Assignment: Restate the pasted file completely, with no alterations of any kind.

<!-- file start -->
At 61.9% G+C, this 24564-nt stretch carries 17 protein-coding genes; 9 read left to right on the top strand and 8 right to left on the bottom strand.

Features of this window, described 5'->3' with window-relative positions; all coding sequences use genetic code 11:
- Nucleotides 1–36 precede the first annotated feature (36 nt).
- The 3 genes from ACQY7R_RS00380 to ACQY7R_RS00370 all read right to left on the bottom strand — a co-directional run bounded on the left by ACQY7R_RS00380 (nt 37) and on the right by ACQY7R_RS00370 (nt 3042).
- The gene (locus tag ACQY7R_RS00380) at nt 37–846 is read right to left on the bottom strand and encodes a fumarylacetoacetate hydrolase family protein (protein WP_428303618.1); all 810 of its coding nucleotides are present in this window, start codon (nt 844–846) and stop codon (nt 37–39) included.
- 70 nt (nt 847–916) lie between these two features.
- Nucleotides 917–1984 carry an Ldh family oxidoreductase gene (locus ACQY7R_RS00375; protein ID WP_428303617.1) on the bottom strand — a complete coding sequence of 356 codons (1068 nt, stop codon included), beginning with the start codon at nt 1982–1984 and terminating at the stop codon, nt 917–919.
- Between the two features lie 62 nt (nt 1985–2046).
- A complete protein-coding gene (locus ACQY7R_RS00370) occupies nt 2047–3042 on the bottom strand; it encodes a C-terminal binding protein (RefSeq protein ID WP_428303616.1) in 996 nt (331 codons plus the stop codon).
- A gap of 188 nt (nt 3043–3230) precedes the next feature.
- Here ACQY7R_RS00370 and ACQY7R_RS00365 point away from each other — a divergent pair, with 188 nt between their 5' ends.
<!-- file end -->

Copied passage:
At 61.9% G+C, this 24564-nt stretch carries 17 protein-coding genes; 9 read left to right on the top strand and 8 right to left on the bottom strand.

Features of this window, described 5'->3' with window-relative positions; all coding sequences use genetic code 11:
- Nucleotides 1–36 precede the first annotated feature (36 nt).
- The 3 genes from ACQY7R_RS00380 to ACQY7R_RS00370 all read right to left on the bottom strand — a co-directional run bounded on the left by ACQY7R_RS00380 (nt 37) and on the right by ACQY7R_RS00370 (nt 3042).
- The gene (locus tag ACQY7R_RS00380) at nt 37–846 is read right to left on the bottom strand and encodes a fumarylacetoacetate hydrolase family protein (protein WP_428303618.1); all 810 of its coding nucleotides are present in this window, start codon (nt 844–846) and stop codon (nt 37–39) included.
- 70 nt (nt 847–916) lie between these two features.
- Nucleotides 917–1984 carry an Ldh family oxidoreductase gene (locus ACQY7R_RS00375; protein ID WP_428303617.1) on the bottom strand — a complete coding sequence of 356 codons (1068 nt, stop codon included), beginning with the start codon at nt 1982–1984 and terminating at the stop codon, nt 917–919.
- Between the two features lie 62 nt (nt 1985–2046).
- A complete protein-coding gene (locus ACQY7R_RS00370) occupies nt 2047–3042 on the bottom strand; it encodes a C-terminal binding protein (RefSeq protein ID WP_428303616.1) in 996 nt (331 codons plus the stop codon).
- A gap of 188 nt (nt 3043–3230) precedes the next feature.
- Here ACQY7R_RS00370 and ACQY7R_RS00365 point away from each other — a divergent pair, with 188 nt between their 5' ends.